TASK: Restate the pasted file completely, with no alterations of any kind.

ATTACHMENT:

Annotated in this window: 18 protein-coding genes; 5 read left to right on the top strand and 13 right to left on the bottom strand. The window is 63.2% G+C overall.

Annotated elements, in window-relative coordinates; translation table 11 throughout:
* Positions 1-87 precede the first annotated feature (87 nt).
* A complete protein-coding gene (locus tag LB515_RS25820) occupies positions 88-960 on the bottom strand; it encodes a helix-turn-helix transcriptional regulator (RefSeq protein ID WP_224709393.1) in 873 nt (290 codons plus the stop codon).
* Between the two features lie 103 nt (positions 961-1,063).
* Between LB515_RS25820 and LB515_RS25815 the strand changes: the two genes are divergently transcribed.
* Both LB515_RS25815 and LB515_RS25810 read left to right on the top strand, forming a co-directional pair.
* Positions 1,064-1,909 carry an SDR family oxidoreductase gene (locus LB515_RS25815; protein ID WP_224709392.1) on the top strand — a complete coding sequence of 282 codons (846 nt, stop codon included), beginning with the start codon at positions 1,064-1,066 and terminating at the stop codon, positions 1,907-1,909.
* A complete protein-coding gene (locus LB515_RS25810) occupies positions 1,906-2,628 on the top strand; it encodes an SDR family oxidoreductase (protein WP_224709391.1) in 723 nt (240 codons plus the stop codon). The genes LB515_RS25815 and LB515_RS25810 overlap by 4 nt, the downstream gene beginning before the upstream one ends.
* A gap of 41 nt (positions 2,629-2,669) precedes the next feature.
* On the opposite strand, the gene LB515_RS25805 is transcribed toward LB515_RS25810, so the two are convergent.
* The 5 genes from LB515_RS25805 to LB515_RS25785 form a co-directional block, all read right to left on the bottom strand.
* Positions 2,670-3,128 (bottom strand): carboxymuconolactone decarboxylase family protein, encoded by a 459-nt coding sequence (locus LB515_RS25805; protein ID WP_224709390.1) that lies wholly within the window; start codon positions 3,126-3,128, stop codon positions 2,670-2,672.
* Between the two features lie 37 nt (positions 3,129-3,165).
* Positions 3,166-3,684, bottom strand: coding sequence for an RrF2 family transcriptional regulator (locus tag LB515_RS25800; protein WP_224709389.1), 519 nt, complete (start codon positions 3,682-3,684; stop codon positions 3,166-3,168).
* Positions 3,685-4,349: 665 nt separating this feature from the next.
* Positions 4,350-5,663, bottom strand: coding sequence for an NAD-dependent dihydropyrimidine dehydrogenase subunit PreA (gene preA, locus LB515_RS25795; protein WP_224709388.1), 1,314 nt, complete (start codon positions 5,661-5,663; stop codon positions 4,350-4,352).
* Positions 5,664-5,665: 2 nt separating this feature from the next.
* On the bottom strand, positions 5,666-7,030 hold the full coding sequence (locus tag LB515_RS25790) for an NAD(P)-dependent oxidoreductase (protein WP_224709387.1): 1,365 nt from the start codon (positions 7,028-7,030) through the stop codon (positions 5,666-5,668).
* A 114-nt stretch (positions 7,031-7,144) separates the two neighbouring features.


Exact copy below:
Annotated in this window: 18 protein-coding genes; 5 read left to right on the top strand and 13 right to left on the bottom strand. The window is 63.2% G+C overall.

Annotated elements, in window-relative coordinates; translation table 11 throughout:
* Positions 1-87 precede the first annotated feature (87 nt).
* A complete protein-coding gene (locus tag LB515_RS25820) occupies positions 88-960 on the bottom strand; it encodes a helix-turn-helix transcriptional regulator (RefSeq protein ID WP_224709393.1) in 873 nt (290 codons plus the stop codon).
* Between the two features lie 103 nt (positions 961-1,063).
* Between LB515_RS25820 and LB515_RS25815 the strand changes: the two genes are divergently transcribed.
* Both LB515_RS25815 and LB515_RS25810 read left to right on the top strand, forming a co-directional pair.
* Positions 1,064-1,909 carry an SDR family oxidoreductase gene (locus LB515_RS25815; protein ID WP_224709392.1) on the top strand — a complete coding sequence of 282 codons (846 nt, stop codon included), beginning with the start codon at positions 1,064-1,066 and terminating at the stop codon, positions 1,907-1,909.
* A complete protein-coding gene (locus LB515_RS25810) occupies positions 1,906-2,628 on the top strand; it encodes an SDR family oxidoreductase (protein WP_224709391.1) in 723 nt (240 codons plus the stop codon). The genes LB515_RS25815 and LB515_RS25810 overlap by 4 nt, the downstream gene beginning before the upstream one ends.
* A gap of 41 nt (positions 2,629-2,669) precedes the next feature.
* On the opposite strand, the gene LB515_RS25805 is transcribed toward LB515_RS25810, so the two are convergent.
* The 5 genes from LB515_RS25805 to LB515_RS25785 form a co-directional block, all read right to left on the bottom strand.
* Positions 2,670-3,128 (bottom strand): carboxymuconolactone decarboxylase family protein, encoded by a 459-nt coding sequence (locus LB515_RS25805; protein ID WP_224709390.1) that lies wholly within the window; start codon positions 3,126-3,128, stop codon positions 2,670-2,672.
* Between the two features lie 37 nt (positions 3,129-3,165).
* Positions 3,166-3,684, bottom strand: coding sequence for an RrF2 family transcriptional regulator (locus tag LB515_RS25800; protein WP_224709389.1), 519 nt, complete (start codon positions 3,682-3,684; stop codon positions 3,166-3,168).
* Positions 3,685-4,349: 665 nt separating this feature from the next.
* Positions 4,350-5,663, bottom strand: coding sequence for an NAD-dependent dihydropyrimidine dehydrogenase subunit PreA (gene preA, locus LB515_RS25795; protein WP_224709388.1), 1,314 nt, complete (start codon positions 5,661-5,663; stop codon positions 4,350-4,352).
* Positions 5,664-5,665: 2 nt separating this feature from the next.
* On the bottom strand, positions 5,666-7,030 hold the full coding sequence (locus tag LB515_RS25790) for an NAD(P)-dependent oxidoreductase (protein WP_224709387.1): 1,365 nt from the start codon (positions 7,028-7,030) through the stop codon (positions 5,666-5,668).
* A 114-nt stretch (positions 7,031-7,144) separates the two neighbouring features.